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TV Recap - The Vietnam War: Episode 2, Part 1

When it came down to deciding what to cover on this, the last week of Shawt

By Mark Light

September 27, 2017

Ask not yadda yadda yadda.

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Robert Rheault, a special forces veteran, speaks in an interview about how serious winning hearts and minds really is. If a military operation is successful but destroys a village, it ultimately is self-defeating. No one seemed to grasp this more than John Paul Vann, a lieutenant colonel about whom Neil Sheehan would later write a book.

Vann saw the miltary tactics they were using were beginning to turn the rural population against them. To make change, he started speaking out to the press. Young newspapermen like Sheehan and David Halberstam of the New York Times accompanied the troops out in the field. They found a war that looked far different from the stories being told in Saigon and Washington D.C. The rural population was becoming very angry.

The Viet Cong started running their own rival local governments. They also started fielding well-armed battalions of troops. They in part became well armed by taking away American weapons from the South Vietnamese Army.

Back in Washington, McNamara wanted to measure success. So he demanded all sorts of statistics that the Military Assistance Command, Vietnam (MACV) dutifully supplied. General Harkins of MACV ignored the questions of reporters like Sheehan and the after action reports of officers like John Paul Vann. Anything that didn't imply that Diem's government and its US advisers were winning did not fit into Harkins' worldview.




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Tran Ngoc Chau, a former province chief, describes the problem in the countryside as thus "…because the Viet Cong have no uniforms. How could they win? If they killed one real enemy, they might get one replacement. If they killed the wrong man, they would get ten enemies. And they mostly killed the wrong man."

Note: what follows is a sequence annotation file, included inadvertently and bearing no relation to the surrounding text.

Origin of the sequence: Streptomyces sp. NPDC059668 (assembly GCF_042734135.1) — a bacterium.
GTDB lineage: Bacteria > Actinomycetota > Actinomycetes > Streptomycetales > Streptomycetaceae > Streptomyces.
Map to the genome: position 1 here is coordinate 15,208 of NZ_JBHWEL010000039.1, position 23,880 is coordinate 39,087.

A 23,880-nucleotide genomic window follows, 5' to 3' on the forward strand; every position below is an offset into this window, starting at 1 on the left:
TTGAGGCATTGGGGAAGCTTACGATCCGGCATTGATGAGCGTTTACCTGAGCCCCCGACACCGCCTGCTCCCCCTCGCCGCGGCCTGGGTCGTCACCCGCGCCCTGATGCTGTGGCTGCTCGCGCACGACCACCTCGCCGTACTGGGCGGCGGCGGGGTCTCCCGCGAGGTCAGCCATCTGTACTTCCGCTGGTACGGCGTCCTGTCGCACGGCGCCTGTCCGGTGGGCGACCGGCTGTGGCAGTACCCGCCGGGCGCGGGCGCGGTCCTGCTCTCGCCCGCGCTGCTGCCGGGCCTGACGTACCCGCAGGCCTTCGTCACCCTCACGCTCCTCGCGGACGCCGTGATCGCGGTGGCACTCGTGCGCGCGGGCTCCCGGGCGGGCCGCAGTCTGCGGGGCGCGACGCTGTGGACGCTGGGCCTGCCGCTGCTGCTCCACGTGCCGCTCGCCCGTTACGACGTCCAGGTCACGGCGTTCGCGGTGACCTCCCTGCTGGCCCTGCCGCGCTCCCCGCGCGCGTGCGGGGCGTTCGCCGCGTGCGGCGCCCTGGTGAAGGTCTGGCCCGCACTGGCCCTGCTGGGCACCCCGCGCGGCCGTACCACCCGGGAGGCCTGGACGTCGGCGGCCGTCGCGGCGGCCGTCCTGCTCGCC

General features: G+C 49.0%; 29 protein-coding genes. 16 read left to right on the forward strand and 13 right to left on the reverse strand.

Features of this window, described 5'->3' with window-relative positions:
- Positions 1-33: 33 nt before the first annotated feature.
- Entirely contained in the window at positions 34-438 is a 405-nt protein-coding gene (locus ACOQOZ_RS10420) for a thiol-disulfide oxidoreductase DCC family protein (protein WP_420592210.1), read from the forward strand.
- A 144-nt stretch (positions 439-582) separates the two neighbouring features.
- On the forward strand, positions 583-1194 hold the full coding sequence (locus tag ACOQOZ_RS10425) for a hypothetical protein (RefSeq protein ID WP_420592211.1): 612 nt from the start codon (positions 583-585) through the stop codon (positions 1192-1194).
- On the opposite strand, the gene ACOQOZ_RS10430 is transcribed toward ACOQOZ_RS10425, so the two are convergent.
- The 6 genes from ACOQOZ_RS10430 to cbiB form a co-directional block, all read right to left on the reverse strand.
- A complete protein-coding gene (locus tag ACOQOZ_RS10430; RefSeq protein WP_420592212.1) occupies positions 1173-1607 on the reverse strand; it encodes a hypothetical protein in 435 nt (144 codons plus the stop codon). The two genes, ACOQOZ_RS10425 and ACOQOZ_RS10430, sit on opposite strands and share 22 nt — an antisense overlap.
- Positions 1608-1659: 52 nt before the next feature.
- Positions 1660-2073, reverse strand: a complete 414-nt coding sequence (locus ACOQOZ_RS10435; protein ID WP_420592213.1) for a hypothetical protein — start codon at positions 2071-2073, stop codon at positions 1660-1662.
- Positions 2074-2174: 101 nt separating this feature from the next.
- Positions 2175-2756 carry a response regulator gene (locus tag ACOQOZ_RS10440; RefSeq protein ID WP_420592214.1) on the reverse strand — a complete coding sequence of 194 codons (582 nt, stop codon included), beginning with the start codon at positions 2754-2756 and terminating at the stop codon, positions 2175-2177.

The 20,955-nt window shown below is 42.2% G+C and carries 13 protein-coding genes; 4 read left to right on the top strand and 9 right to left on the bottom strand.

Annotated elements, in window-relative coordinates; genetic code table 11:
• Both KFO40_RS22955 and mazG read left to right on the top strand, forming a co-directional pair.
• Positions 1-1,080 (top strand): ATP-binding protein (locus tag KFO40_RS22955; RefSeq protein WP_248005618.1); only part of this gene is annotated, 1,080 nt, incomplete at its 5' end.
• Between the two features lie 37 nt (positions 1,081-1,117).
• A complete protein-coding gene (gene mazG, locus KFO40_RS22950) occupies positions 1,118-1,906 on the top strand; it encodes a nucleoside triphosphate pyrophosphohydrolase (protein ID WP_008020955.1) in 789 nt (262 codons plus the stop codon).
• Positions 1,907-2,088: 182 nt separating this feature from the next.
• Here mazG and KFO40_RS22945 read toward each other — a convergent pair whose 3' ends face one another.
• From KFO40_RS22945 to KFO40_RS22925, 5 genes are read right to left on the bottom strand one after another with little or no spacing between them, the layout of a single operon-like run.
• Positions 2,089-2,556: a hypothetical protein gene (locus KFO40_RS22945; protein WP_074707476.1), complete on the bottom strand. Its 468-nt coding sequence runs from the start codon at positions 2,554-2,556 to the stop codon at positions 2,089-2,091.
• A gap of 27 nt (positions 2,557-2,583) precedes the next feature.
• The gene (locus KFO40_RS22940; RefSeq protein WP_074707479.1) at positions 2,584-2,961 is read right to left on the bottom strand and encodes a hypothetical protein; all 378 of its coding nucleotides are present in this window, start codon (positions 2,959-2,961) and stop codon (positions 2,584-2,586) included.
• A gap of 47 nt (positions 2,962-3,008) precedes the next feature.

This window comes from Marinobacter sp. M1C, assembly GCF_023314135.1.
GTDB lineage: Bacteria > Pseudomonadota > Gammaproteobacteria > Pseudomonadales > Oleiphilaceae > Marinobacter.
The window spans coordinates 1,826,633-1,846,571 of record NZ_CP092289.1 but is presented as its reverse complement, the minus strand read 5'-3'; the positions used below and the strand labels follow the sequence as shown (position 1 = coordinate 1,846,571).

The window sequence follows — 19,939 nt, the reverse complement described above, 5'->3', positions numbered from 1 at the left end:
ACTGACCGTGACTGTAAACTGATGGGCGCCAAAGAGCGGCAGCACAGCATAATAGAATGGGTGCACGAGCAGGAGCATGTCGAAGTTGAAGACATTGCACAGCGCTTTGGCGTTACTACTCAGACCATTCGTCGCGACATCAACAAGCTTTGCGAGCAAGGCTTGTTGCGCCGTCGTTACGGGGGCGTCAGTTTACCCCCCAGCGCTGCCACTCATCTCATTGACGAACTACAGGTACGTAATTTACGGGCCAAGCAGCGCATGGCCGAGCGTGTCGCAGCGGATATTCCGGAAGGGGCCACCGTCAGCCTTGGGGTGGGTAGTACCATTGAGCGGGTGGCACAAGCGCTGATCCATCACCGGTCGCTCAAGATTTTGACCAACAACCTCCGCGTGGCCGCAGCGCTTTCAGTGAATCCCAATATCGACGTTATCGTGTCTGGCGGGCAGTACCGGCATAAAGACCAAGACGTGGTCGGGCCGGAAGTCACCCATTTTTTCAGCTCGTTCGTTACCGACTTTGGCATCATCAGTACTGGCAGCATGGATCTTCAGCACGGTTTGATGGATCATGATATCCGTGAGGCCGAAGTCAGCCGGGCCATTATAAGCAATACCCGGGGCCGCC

In America, little attention was being paid to Vietnam. But the civil rights movement was gaining huge momentum at this time. In South Vietnam, Diem seemed to be the antithesis of what the US was aiming for itself. While the Communist Party was an oppressive system, Diem basically had created a corrupt dictatorship run by his family. John Paul Vann noticed that the corruption seemed to filter down to the army. South Vietnamese officers were chosen for their loyalty to the Diem regime, not combat skill. The soldiers knew this and began to be reluctant to fight.

All the flaws of the South Vietnamese were exposed in the very beginning of 1963 when the Viet Cong suddenly stood and fought in a little village called Ap Bac. A village called Tan Thoi, linked to Ap Bac by an irrigation dike, had been the site of a Viet Cong radio transmitter. An ARVN division was ordered to go in and take it. The intelligence the US and ARVN had suggested no more than 120 Viet Cong defended it.

John Paul Vann helped draw up the battle plan. 1200 ARVN troops would attack from three sides. When the Viet Cong fled, like they always did before, through the fourth side, they would be pounded by air and artillery.


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